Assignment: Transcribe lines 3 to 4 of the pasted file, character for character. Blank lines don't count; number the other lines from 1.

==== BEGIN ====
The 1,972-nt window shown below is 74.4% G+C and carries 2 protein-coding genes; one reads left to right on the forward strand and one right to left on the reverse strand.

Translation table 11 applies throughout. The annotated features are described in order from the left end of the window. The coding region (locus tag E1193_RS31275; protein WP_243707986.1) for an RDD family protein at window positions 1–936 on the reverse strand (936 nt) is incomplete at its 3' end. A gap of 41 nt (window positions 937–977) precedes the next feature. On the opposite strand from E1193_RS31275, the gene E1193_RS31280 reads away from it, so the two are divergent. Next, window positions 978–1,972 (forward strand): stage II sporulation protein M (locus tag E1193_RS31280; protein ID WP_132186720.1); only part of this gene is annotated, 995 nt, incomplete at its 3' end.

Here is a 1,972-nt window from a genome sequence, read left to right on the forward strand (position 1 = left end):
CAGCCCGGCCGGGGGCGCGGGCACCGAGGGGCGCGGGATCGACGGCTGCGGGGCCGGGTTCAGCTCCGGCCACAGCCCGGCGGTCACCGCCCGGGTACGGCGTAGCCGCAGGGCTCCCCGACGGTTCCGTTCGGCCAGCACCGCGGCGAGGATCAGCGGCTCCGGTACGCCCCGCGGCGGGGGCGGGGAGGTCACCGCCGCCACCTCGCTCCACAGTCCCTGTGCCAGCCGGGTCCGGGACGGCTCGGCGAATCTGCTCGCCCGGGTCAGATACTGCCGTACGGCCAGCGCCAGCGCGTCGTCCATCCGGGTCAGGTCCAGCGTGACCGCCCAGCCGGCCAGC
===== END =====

Here is a 1,972-nt window from a genome sequence, read left to right on the forward strand (position 1 = left end):
CAGCCCGGCCGGGGGCGCGGGCACCGAGGGGCGCGGGATCGACGGCTGCGGGGCCGGGTTCAGCTCCGGCCACAGCCCGGCGGTCACCGCCCGGGTACGGCGTAGCCGCAGGGCTCCCCGACGGTTCCGTTCGGCCAGCACCGCGGCGAGGATCAGCGGCTCCGGTACGCCCCGCGGCGGGGGCGGGGAGGTCACCGCCGCCACCTCGCTCCACAGTCCCTGTGCCAGCCGGGTCCGGGACGGCTCGGCGAATCTGCTCGCCCGGGTCAGATACTGCCGTACGGCCAGCGCCAGCGCGTCGTCCATCCGGGTCAGGTCCAGCGTGACCGCCCAGCCGGCCAGC